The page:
having trouble understanding the example and would like to study the plusses and 
minuses of your suggestion, so I can compare it against my own thoughts and the 
Advanced Layout module.
> This makes me curious, thus, how much layout you feel could be replaced 
> by the Advanced Layout mechanism or my framed slot layout, and how much 
> cannot. I would imagine that there are separate mechanisms needed.

At least in the future I can foresee, the current layout mechanisms (inline, 
vertical blocks, and tables) won't go away. But there are much more flexible and 
simpler to use ways to lay out a page. I would like designers to have more 
choices than just -- put the next element inline or put it below the current 
one, or make a table and have everything line up. Based on my list of 
suggestions, which started this discussion, allowing designers to have a grid 
which is not a table, or to stack blocks horizontally as well as vertically, or 
to size blocks similarly which are not in a table, or even to place a stack of 
blocks and allow the user to tab through them, would be wonderful options for 
the designers.
> Tabbing is awkward because although the basic layout is easy (e.g. a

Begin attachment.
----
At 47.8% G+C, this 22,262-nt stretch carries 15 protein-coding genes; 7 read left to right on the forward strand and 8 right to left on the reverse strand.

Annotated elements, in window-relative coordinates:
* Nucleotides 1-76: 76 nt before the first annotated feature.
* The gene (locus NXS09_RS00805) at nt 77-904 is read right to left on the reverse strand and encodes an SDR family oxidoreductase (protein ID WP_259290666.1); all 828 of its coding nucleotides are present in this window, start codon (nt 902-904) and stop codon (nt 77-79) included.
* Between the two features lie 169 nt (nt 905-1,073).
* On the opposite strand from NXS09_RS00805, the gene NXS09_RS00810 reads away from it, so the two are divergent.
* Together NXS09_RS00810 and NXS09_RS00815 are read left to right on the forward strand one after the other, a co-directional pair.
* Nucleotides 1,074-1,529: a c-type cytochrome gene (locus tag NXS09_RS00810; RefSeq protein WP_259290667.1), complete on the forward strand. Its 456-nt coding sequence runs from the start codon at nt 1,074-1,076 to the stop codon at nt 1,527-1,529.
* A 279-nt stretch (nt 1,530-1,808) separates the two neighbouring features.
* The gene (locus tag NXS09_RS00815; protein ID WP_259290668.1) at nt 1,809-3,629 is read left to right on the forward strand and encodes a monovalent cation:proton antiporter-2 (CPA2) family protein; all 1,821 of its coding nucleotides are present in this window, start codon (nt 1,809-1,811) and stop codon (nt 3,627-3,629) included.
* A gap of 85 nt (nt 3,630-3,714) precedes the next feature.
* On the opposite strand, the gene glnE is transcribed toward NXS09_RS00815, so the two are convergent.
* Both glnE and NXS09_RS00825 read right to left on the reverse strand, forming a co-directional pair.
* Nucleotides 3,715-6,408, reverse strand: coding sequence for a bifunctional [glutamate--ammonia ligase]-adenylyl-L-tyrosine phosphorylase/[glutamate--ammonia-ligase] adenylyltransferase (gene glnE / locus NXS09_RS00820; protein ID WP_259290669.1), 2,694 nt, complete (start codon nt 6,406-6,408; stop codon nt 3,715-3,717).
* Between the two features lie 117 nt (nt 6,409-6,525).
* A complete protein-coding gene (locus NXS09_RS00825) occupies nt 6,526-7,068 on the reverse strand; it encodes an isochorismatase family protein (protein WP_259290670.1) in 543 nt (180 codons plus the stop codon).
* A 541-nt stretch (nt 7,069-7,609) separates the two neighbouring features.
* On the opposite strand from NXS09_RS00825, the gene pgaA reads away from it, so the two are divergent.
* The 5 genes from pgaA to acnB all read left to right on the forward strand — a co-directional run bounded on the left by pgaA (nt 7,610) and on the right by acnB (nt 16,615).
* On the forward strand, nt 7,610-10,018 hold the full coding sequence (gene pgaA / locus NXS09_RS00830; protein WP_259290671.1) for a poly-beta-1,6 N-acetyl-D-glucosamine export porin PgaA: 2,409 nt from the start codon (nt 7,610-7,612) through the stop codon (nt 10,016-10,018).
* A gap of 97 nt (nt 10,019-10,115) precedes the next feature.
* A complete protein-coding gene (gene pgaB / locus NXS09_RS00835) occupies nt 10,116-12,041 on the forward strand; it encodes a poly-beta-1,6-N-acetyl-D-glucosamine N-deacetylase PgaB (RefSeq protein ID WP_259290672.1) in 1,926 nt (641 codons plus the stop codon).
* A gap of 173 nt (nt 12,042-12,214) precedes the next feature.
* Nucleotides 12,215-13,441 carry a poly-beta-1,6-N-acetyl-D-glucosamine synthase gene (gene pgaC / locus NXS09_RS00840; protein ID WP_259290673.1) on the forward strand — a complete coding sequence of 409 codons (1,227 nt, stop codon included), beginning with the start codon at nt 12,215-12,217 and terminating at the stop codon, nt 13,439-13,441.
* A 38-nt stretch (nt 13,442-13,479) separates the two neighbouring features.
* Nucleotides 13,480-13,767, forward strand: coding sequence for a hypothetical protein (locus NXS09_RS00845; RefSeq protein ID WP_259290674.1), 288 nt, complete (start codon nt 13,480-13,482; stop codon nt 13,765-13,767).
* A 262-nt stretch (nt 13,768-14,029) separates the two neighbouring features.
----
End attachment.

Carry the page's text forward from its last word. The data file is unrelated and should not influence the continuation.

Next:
> slot where you only see one assigned div at once) you still need a tab 
> bar, which, like list markers, are in effect generated elements that are 
> not present in the HTML and require interesting considerations as well 
> as the ability to be effectively decorated.

Tabbing is not the only option, only the most obvious one. Scroll bars could 
work in the Z direction, if properly labeled. For a small number of div's, 
having NEXT and PREV icons would work. Making the border clickable could 
simulate either tabs or scrolls or both. There must be smart people in this 
group who could imagine at least a dozen others.
>>  I'm waiting for the screams -- "We've never done it that way before!" 
>> I have
>>  more thoughts about use cases, standards, and implementation, if any 
>> of the
>>  above interest anybody.
> I really, really hope this gets taken seriously. The Advanced Layout 
> Module has not been altered since December 2005 (a year and a half ago) 
> yet is full of unanswered questions and comments for the reader. It 
> seems to be abandoned, yet, I deeply believe that such "advanced" (i.e. 
> simple) layout is *THE* weakest area of CSS and the one in greatest need 
> of resolving. Battling with floats to force CSS to give us what are 
> conceptually very trivial 2D layout concepts (side columns, 
> horizontally-ordered lists, fluid grids etc) is a very desperate sign.
I agree. Whenever I find a question for which the answer seems impossible, I 
tell myself that I am asking the wrong question. When layouts require deeply 
nested tables and confusingly floating objects, we are asking how we can do some 
layout when we should be asking ourselves what better ways we should implement.

James Elmore
22162 Windward Way
Lake Forest, CA 92630
Home	(949) 830-9534
Email	James.Elmore@cox.net
Received on Saturday, 23 June 2007 18:11:26 UTC